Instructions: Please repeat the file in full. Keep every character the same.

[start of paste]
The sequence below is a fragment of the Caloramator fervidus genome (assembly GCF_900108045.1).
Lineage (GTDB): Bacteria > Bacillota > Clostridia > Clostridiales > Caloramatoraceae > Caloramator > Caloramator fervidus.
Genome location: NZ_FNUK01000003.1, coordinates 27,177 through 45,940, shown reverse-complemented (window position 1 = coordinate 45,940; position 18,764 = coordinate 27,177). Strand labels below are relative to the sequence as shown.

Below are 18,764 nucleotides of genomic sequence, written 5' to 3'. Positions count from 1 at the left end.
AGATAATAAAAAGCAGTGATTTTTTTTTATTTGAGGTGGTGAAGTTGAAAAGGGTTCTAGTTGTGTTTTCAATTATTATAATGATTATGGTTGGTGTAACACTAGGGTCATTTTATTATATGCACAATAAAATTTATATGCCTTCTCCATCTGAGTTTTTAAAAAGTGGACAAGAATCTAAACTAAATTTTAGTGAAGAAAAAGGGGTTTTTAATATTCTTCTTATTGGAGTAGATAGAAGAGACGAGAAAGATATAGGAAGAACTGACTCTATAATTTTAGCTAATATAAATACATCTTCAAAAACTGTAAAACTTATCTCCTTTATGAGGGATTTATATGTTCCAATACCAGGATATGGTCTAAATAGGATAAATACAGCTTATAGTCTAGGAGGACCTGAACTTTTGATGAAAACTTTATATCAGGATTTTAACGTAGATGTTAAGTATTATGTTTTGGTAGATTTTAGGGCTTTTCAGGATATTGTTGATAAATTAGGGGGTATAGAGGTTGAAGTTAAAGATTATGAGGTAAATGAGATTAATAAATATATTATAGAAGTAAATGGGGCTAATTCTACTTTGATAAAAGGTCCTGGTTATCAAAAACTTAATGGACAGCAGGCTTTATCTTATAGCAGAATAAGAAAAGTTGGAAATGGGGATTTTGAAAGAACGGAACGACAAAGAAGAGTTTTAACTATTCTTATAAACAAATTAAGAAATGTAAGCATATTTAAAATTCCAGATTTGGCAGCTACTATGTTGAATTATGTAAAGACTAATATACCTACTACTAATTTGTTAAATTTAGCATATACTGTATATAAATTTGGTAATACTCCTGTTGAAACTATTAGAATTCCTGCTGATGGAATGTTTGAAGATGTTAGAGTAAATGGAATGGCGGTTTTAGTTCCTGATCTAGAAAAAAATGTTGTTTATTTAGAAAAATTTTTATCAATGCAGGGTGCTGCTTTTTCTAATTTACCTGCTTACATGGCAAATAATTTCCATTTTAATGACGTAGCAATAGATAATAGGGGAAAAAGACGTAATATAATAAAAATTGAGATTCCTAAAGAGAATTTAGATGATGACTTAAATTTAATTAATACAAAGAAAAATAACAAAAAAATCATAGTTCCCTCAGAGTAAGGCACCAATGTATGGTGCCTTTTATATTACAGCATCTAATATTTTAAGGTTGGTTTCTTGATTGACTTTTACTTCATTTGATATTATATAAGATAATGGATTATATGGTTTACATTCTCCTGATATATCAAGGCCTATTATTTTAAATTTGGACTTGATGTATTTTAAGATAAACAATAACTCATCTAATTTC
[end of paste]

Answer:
The sequence below is a fragment of the Caloramator fervidus genome (assembly GCF_900108045.1).
Lineage (GTDB): Bacteria > Bacillota > Clostridia > Clostridiales > Caloramatoraceae > Caloramator > Caloramator fervidus.
Genome location: NZ_FNUK01000003.1, coordinates 27,177 through 45,940, shown reverse-complemented (window position 1 = coordinate 45,940; position 18,764 = coordinate 27,177). Strand labels below are relative to the sequence as shown.

Below are 18,764 nucleotides of genomic sequence, written 5' to 3'. Positions count from 1 at the left end.
AGATAATAAAAAGCAGTGATTTTTTTTTATTTGAGGTGGTGAAGTTGAAAAGGGTTCTAGTTGTGTTTTCAATTATTATAATGATTATGGTTGGTGTAACACTAGGGTCATTTTATTATATGCACAATAAAATTTATATGCCTTCTCCATCTGAGTTTTTAAAAAGTGGACAAGAATCTAAACTAAATTTTAGTGAAGAAAAAGGGGTTTTTAATATTCTTCTTATTGGAGTAGATAGAAGAGACGAGAAAGATATAGGAAGAACTGACTCTATAATTTTAGCTAATATAAATACATCTTCAAAAACTGTAAAACTTATCTCCTTTATGAGGGATTTATATGTTCCAATACCAGGATATGGTCTAAATAGGATAAATACAGCTTATAGTCTAGGAGGACCTGAACTTTTGATGAAAACTTTATATCAGGATTTTAACGTAGATGTTAAGTATTATGTTTTGGTAGATTTTAGGGCTTTTCAGGATATTGTTGATAAATTAGGGGGTATAGAGGTTGAAGTTAAAGATTATGAGGTAAATGAGATTAATAAATATATTATAGAAGTAAATGGGGCTAATTCTACTTTGATAAAAGGTCCTGGTTATCAAAAACTTAATGGACAGCAGGCTTTATCTTATAGCAGAATAAGAAAAGTTGGAAATGGGGATTTTGAAAGAACGGAACGACAAAGAAGAGTTTTAACTATTCTTATAAACAAATTAAGAAATGTAAGCATATTTAAAATTCCAGATTTGGCAGCTACTATGTTGAATTATGTAAAGACTAATATACCTACTACTAATTTGTTAAATTTAGCATATACTGTATATAAATTTGGTAATACTCCTGTTGAAACTATTAGAATTCCTGCTGATGGAATGTTTGAAGATGTTAGAGTAAATGGAATGGCGGTTTTAGTTCCTGATCTAGAAAAAAATGTTGTTTATTTAGAAAAATTTTTATCAATGCAGGGTGCTGCTTTTTCTAATTTACCTGCTTACATGGCAAATAATTTCCATTTTAATGACGTAGCAATAGATAATAGGGGAAAAAGACGTAATATAATAAAAATTGAGATTCCTAAAGAGAATTTAGATGATGACTTAAATTTAATTAATACAAAGAAAAATAACAAAAAAATCATAGTTCCCTCAGAGTAAGGCACCAATGTATGGTGCCTTTTATATTACAGCATCTAATATTTTAAGGTTGGTTTCTTGATTGACTTTTACTTCATTTGATATTATATAAGATAATGGATTATATGGTTTACATTCTCCTGATATATCAAGGCCTATTATTTTAAATTTGGACTTGATGTATTTTAAGATAAACAATAACTCATCTAATTTC